On average, the odds of being audited dropped from 0.9% in 2010 to 0.25% in 2019.
on a return is the surest way to get a notice from the IRS. Audits can also be triggered randomly, or if your return is linked to someone else being audited, like an investor or business partner.
But higher-income earners can face increased scrutiny. The odds rise for those reporting income over $200,000 and, according to research from Syracuse University published in January, millionaires are the most likely to be audited out of any income bracket.
Declaring little or no income at all is a red flag, too, though. The audit rate for the lowest-income Americans was 1.27%, more than five times the national average.
“Lower-income audits are generally more automated, allowing [the] IRS to continue these audits even with fewer staff,” according to a GAO report from May 2022.
Taxpayers with incomes above $25,000 and below $500,000 have been audited the least in recent years, according to IRS data.
In August 2022, Treasury Secretary Janet Yellen said small businesses or households earning $400,000 or less a year “will not see an increase in the chances that they are audited.”
Danny Werfel, President Joe Biden’s nominee for IRS commissioner, reiterated that pledge in his Senate confirmation hearing in February.
Is there racial bias in who gets audited by the IRS?
Black taxpayers are disproportionately likely to be audited, according to a Stanford University report released in January. The research team found that Black taxpayers receive audit notices at least three times more often than non-Black taxpayers.
Depending on their income, household size and filing status, they may be as much as 4.7 times more likely to be audited.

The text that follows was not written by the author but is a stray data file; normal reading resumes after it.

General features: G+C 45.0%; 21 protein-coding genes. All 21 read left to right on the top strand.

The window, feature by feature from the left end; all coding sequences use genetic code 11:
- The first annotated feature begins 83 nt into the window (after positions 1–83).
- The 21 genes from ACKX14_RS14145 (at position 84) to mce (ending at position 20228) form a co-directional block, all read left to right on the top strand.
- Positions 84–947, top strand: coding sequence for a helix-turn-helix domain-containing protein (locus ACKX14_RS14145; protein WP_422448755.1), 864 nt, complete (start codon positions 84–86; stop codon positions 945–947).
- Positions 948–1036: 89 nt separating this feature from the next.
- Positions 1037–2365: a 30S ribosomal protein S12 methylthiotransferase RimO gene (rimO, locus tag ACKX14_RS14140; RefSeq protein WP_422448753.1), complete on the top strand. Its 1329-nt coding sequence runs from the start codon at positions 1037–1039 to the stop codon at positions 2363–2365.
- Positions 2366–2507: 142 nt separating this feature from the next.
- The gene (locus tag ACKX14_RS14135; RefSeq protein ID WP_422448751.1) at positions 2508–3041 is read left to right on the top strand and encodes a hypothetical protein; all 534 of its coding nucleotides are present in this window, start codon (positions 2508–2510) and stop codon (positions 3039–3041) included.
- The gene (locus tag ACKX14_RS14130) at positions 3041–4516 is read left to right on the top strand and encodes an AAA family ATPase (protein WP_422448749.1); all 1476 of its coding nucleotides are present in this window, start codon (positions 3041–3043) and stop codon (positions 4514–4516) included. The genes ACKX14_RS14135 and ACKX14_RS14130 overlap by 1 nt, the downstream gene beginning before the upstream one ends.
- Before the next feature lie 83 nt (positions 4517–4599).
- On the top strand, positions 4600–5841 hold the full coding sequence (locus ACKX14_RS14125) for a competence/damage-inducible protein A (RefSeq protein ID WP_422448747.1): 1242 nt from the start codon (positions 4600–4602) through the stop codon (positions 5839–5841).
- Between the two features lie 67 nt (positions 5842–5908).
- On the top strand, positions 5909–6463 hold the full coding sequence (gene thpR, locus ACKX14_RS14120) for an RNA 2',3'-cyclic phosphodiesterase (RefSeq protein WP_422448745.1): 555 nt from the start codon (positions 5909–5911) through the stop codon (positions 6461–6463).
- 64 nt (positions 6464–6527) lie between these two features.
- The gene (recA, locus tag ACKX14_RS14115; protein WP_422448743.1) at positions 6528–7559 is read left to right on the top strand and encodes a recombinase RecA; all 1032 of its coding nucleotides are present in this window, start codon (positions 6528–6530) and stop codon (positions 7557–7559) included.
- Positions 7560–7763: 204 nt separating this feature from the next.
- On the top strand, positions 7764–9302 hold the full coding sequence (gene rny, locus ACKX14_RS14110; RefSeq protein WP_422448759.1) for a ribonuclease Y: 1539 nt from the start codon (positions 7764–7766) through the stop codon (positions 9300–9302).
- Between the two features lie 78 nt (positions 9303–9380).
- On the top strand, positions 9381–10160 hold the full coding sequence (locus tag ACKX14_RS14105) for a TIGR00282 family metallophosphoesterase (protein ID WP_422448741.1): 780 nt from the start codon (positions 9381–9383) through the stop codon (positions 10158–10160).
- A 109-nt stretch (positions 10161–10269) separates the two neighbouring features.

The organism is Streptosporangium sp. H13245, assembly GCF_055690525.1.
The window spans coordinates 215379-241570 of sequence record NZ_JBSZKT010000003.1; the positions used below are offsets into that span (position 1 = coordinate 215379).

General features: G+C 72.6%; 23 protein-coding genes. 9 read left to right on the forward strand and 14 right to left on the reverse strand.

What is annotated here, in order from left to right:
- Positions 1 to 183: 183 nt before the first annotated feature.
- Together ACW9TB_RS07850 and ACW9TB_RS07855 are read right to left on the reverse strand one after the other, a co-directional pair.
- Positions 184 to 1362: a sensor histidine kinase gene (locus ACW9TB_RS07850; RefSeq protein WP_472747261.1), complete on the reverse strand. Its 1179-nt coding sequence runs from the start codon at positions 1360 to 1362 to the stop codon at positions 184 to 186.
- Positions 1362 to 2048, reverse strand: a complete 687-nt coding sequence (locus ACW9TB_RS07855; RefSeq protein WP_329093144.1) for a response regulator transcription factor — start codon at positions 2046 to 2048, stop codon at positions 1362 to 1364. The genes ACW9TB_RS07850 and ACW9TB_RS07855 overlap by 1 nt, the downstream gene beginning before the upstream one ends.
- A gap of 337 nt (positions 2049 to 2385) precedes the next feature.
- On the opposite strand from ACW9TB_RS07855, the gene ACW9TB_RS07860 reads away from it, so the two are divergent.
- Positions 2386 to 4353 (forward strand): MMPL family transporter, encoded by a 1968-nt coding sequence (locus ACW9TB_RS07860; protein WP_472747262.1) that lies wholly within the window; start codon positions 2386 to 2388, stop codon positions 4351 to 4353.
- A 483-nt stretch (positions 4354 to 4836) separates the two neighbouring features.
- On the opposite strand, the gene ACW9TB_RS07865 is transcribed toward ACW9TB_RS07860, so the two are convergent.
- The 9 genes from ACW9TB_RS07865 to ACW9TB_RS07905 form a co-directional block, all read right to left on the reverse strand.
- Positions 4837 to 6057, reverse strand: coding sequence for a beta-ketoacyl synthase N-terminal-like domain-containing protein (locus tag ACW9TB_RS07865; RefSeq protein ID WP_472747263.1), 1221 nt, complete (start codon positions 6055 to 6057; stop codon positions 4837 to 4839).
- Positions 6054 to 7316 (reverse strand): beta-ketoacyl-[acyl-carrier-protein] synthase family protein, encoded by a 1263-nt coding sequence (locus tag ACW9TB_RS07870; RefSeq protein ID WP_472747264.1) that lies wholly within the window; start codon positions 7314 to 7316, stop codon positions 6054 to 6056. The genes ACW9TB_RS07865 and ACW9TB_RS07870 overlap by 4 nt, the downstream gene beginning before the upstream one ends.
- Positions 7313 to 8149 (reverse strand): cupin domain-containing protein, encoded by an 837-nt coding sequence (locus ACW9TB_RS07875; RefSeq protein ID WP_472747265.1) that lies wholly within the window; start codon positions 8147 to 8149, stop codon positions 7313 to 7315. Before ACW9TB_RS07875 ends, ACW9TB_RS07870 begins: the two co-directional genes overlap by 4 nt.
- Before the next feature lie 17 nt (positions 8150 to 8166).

Stanford law professor Daniel Ho, who led the research, said the disparity likely isn’t intentional but the result of cost-cutting measures and the secret algorithm governing the IRS’ audit selection methods.
Budget cuts have cost the agency more than 20% of its examiners over the past 10 or more years, according to Ho’s team, many of whom had the necessary expertise to investigate more complex tax issues. As a result, audit rates among higher tax brackets have declined while those for lower-income taxpayers haven’t.
The IRS is also leaning into correspondence audits, which are “easy to trigger, cost very little and require minimal effort by IRS personnel,” compared to in-person field audits, the researchers said. Some 70% percent of IRS audits are through the mail.
The researchers found the program the IRS uses to flag problems on returns and generate automated letters, the Dependent Database, tends to home in on errors involving eligibility for money back rather than on mistakes related to high-dollar amounts.
Half of all IRS audits, for example, involve taxpayers claiming the earned income tax credit.
According to Ho’s team, EITC-related audits are more likely to hit “lower-income individuals whose tax returns are less complex and less likely to lead to litigation.”